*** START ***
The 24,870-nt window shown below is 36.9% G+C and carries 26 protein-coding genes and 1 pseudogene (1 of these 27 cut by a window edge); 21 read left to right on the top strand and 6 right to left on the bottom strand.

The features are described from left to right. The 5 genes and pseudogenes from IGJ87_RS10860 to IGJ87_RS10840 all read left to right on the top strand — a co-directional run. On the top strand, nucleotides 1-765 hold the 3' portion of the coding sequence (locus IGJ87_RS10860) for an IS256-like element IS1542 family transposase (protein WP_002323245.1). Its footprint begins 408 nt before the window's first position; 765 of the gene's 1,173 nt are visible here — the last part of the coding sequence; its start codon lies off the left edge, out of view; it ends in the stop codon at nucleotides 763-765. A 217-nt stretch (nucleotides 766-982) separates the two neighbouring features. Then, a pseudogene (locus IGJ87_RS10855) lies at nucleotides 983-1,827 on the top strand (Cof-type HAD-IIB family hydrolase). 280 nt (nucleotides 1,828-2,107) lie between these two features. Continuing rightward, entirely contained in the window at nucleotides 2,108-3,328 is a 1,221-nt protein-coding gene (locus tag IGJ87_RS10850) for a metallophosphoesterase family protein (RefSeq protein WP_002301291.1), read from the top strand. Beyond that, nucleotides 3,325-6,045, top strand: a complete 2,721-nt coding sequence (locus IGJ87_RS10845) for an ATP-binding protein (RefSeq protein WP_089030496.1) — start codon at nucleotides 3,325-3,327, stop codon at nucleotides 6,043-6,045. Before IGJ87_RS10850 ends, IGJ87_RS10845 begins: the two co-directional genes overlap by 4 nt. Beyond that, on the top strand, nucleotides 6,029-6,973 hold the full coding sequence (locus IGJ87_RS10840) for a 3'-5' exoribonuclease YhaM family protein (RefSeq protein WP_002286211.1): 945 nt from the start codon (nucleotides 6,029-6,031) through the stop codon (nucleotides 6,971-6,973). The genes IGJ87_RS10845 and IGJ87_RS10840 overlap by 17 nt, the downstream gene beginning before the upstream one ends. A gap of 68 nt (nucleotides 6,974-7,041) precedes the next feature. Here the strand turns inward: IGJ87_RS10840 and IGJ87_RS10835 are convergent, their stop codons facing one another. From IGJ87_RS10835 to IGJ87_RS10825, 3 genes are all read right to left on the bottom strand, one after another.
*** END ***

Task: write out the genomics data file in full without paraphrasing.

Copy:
The 24,870-nt window shown below is 36.9% G+C and carries 26 protein-coding genes and 1 pseudogene (1 of these 27 cut by a window edge); 21 read left to right on the top strand and 6 right to left on the bottom strand.

The features are described from left to right. The 5 genes and pseudogenes from IGJ87_RS10860 to IGJ87_RS10840 all read left to right on the top strand — a co-directional run. On the top strand, nucleotides 1-765 hold the 3' portion of the coding sequence (locus IGJ87_RS10860) for an IS256-like element IS1542 family transposase (protein WP_002323245.1). Its footprint begins 408 nt before the window's first position; 765 of the gene's 1,173 nt are visible here — the last part of the coding sequence; its start codon lies off the left edge, out of view; it ends in the stop codon at nucleotides 763-765. A 217-nt stretch (nucleotides 766-982) separates the two neighbouring features. Then, a pseudogene (locus IGJ87_RS10855) lies at nucleotides 983-1,827 on the top strand (Cof-type HAD-IIB family hydrolase). 280 nt (nucleotides 1,828-2,107) lie between these two features. Continuing rightward, entirely contained in the window at nucleotides 2,108-3,328 is a 1,221-nt protein-coding gene (locus tag IGJ87_RS10850) for a metallophosphoesterase family protein (RefSeq protein WP_002301291.1), read from the top strand. Beyond that, nucleotides 3,325-6,045, top strand: a complete 2,721-nt coding sequence (locus IGJ87_RS10845) for an ATP-binding protein (RefSeq protein WP_089030496.1) — start codon at nucleotides 3,325-3,327, stop codon at nucleotides 6,043-6,045. Before IGJ87_RS10850 ends, IGJ87_RS10845 begins: the two co-directional genes overlap by 4 nt. Beyond that, on the top strand, nucleotides 6,029-6,973 hold the full coding sequence (locus IGJ87_RS10840) for a 3'-5' exoribonuclease YhaM family protein (RefSeq protein WP_002286211.1): 945 nt from the start codon (nucleotides 6,029-6,031) through the stop codon (nucleotides 6,971-6,973). The genes IGJ87_RS10845 and IGJ87_RS10840 overlap by 17 nt, the downstream gene beginning before the upstream one ends. A gap of 68 nt (nucleotides 6,974-7,041) precedes the next feature. Here the strand turns inward: IGJ87_RS10840 and IGJ87_RS10835 are convergent, their stop codons facing one another. From IGJ87_RS10835 to IGJ87_RS10825, 3 genes are all read right to left on the bottom strand, one after another.